Whether you’re a dog lover just getting into cycling or you’re an avid cyclist about to buy your first dog, cycling with your favourite canine friend has probably crossed your mind already.
If so, there are a few things that you need to think about. Cycling with a dog is harder than many think, and if you’re not the safest of cyclists then it won’t take much for your dog to be put off the idea altogether. Whether you’re biking with a small dog or you have a big German Shepherd, it can only take a slight fall for your dog to hate the sight of a bicycle!
So, without further ado, here is our comprehensive guide to cycling with a dog.
Make sure your dog is up to it
Before you do anything, make sure that your dog has the stamina and energy to keep up with you. Your dog could appear to be in the best of health but you should still have things checked out by a veterinarian. Look for any underlying issues that could make jogging difficult. Your dog should be in tip-top condition before you hit the road.
Also, if your dog is overweight then you should probably hold off on the bike rides until a bit more weight has been shed. Build up the dog’s fitness (and confidence) with a regular walking routine.
Familiarise your dog with the bicycle
No, we don’t mean sitting your dog up on the bike seat. Walk your bike alongside the dog (with you on one side of the bike and the dog on the other) so that the dog gets used to following. Go on a few of these practice runs so that you can train your dog to recognise certain commands. Eventually, your dog will anticipate these commands.
Here is some more information on training your canine friend. These are crucial steps, so take note!
How to train your dog to run alongside
As we’ve just mentioned, start using certain commands that you want your dog to follow. Whether you are slowing down, stopping, or making a sharp turn, choose words that you want your dog to associate with. You can even choose words that only you and your dog could know (this prevents your dog getting confused if they hear something like “turn left” or “stop” from someone else nearby).
You need to start slowly. Remember that this will probably be a completely new thing for your dog to try, so bear with them. Begin by riding at a walking speed. Then, graduate to a quicker (trotting) pace after two weeks.
Keep an eye on your dog at all times. If they look tired, they’re panting (more than usual) or drooling (a lot more than usual, depending on the breed), then stop to give the dog a break. If your dog seems to be losing coordination, take a break immediately.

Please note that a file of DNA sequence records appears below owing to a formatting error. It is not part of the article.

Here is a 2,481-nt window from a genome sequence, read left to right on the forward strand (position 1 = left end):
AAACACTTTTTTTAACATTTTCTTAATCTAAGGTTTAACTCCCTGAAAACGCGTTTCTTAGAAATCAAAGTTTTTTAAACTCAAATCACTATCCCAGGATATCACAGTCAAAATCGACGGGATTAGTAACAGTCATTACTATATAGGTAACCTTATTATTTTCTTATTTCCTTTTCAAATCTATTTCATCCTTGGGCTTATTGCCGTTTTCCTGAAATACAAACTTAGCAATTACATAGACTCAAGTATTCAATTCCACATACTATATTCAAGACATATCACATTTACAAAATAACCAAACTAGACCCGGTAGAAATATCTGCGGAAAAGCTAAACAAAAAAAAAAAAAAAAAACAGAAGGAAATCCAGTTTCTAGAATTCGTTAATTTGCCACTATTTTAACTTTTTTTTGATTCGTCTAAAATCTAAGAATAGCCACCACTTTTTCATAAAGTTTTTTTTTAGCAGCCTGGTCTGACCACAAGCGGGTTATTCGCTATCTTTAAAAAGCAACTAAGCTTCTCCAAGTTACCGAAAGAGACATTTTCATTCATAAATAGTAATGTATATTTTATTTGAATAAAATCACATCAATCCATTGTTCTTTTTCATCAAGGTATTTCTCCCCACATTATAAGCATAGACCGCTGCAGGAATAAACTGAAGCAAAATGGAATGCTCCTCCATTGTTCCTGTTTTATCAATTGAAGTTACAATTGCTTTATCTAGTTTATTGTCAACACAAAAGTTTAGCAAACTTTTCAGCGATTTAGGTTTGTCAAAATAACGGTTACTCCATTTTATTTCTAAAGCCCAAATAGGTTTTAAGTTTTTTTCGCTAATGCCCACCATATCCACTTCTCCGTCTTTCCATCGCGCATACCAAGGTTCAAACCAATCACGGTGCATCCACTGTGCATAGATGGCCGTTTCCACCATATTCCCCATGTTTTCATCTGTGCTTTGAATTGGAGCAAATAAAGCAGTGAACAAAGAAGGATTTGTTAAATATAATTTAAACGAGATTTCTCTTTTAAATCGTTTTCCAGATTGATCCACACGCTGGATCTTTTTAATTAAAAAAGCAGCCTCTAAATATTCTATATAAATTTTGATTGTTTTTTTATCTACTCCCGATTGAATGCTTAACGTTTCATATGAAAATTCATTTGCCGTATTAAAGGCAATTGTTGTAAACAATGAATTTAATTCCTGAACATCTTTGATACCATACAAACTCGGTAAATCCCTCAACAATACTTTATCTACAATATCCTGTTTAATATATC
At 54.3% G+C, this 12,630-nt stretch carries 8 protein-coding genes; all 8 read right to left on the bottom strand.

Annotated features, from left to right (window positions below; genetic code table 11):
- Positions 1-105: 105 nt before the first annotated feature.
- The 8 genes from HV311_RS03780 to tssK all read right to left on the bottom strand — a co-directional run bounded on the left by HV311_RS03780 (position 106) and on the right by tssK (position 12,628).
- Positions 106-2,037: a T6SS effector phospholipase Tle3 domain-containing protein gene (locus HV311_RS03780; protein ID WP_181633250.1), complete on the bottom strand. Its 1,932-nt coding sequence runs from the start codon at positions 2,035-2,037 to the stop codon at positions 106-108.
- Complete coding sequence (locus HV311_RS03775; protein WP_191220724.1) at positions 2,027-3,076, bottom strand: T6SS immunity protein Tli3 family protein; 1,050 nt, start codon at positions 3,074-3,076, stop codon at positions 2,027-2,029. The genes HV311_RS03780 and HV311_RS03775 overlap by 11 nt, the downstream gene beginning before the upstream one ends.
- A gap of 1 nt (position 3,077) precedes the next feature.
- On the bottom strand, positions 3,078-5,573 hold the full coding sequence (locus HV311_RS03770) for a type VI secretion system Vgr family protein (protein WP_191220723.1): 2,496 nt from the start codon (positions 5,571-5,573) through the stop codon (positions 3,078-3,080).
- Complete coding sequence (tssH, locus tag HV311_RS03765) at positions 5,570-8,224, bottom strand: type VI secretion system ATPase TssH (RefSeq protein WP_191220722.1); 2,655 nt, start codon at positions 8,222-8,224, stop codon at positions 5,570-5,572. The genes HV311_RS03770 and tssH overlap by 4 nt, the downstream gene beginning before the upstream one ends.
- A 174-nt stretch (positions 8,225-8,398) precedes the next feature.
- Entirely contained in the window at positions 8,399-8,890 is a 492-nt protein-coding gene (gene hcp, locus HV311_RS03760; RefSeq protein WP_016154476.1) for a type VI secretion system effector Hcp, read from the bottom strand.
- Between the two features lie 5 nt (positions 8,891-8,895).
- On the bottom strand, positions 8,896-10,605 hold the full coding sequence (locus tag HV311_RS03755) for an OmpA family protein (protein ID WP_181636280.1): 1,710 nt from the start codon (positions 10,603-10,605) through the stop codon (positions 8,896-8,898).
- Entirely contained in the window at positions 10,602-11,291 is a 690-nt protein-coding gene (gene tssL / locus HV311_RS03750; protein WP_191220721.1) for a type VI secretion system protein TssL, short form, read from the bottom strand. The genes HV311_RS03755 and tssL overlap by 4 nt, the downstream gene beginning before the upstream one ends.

Tips for biking with a dog
- Don’t wrap the dog’s lead around your handlebars, because one abrupt turn of the dog’s neck could cause you to lose balance and hurt yourself, your dog, or both.
- Instead, keep the dog’s lead wrapped around your wrist so that you can change direction with one hand while steadying yourself with the other.
- Keep the lead quite short so that your dog cannot run in front of the bike.
- Bring some water along so that you and your dog can stay hydrated.
- Think about protecting your dog’s paws and keep an eye on their wear and tear. You can get various types of paw protectors and, while your dog’s paws will toughen up over time, you should probably get some protection for their first few runs.
Like we said earlier, some breeds are better suited for your bike rides than others.
Best dog breeds for running
You should check whether or not your dog is suited for the running life. If your dog has plenty of energy (think, Border Collie or a Labrador) then you may have the perfect cycling buddy.
Here’s a quick rundown (geddit?) of the best dog breeds for running:
The Rhodesian ridgeback used to be bred to hunt lions in Africa, so they’re more than athletic enough for your bike ride. They’re also great with other people!
Agile, intelligent, and quick - a border collie is a great cycling pal. They’re a classically faithful dog, so you can rely on the collie to stay by your side.
The German shepherd is a very strong breed, and loyal too - you’re onto a winner here. They’ll keep up with the fastest of cyclists (and may even give them a run for their money).
An incredibly lean breed, a dalmatian makes a great cycling partner. Originally, the dalmation was employed to run ahead of firefighting carriages so your bike ride will be easy-peasy.
Possibly the smallest-built dog in our list, the Airedale terrier is an energetic customer but one that is perhaps better for 10k runs (or less). Its short and wiry coat is perfect if you live somewhere hot.
They may be pruned and precious-looking, but a poodle can pound the pavement with the best of them. They have plenty of energy, but they’re also smart, obedient and athletic. Perfect!
Get on your bike
Remember - start slowly! Your dog will take to the whole thing a lot easier if you take your time with them. Also, don’t forget that this is as much a test of endurance for you as it is your dog, so you need to stay fit and healthy for the both of you! Take a look at our range of vitamins and minerals to top up your diet. Most importantly of all, enjoy it! Cycling with your dog is a fantastic bonding experience.